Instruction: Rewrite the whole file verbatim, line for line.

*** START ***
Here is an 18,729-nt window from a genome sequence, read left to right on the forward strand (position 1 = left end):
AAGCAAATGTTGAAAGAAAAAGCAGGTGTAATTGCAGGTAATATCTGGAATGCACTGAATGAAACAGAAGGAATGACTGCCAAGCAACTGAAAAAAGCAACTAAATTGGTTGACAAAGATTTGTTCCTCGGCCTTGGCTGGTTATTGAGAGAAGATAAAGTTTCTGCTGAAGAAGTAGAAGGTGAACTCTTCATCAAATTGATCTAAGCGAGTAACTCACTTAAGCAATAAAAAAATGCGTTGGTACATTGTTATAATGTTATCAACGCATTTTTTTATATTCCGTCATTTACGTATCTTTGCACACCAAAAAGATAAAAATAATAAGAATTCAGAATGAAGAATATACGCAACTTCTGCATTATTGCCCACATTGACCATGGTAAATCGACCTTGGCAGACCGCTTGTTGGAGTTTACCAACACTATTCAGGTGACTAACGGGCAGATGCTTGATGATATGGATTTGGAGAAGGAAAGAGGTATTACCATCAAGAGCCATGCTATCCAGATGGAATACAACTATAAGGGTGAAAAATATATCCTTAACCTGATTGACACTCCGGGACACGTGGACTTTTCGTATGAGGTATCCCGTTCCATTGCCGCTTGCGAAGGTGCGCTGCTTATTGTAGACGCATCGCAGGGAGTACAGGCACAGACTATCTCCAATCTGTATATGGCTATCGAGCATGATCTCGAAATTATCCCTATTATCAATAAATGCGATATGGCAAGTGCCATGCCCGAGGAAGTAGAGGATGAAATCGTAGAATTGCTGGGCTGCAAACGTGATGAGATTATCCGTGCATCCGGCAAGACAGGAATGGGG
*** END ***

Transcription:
Here is an 18,729-nt window from a genome sequence, read left to right on the forward strand (position 1 = left end):
AAGCAAATGTTGAAAGAAAAAGCAGGTGTAATTGCAGGTAATATCTGGAATGCACTGAATGAAACAGAAGGAATGACTGCCAAGCAACTGAAAAAAGCAACTAAATTGGTTGACAAAGATTTGTTCCTCGGCCTTGGCTGGTTATTGAGAGAAGATAAAGTTTCTGCTGAAGAAGTAGAAGGTGAACTCTTCATCAAATTGATCTAAGCGAGTAACTCACTTAAGCAATAAAAAAATGCGTTGGTACATTGTTATAATGTTATCAACGCATTTTTTTATATTCCGTCATTTACGTATCTTTGCACACCAAAAAGATAAAAATAATAAGAATTCAGAATGAAGAATATACGCAACTTCTGCATTATTGCCCACATTGACCATGGTAAATCGACCTTGGCAGACCGCTTGTTGGAGTTTACCAACACTATTCAGGTGACTAACGGGCAGATGCTTGATGATATGGATTTGGAGAAGGAAAGAGGTATTACCATCAAGAGCCATGCTATCCAGATGGAATACAACTATAAGGGTGAAAAATATATCCTTAACCTGATTGACACTCCGGGACACGTGGACTTTTCGTATGAGGTATCCCGTTCCATTGCCGCTTGCGAAGGTGCGCTGCTTATTGTAGACGCATCGCAGGGAGTACAGGCACAGACTATCTCCAATCTGTATATGGCTATCGAGCATGATCTCGAAATTATCCCTATTATCAATAAATGCGATATGGCAAGTGCCATGCCCGAGGAAGTAGAGGATGAAATCGTAGAATTGCTGGGCTGCAAACGTGATGAGATTATCCGTGCATCCGGCAAGACAGGAATGGGG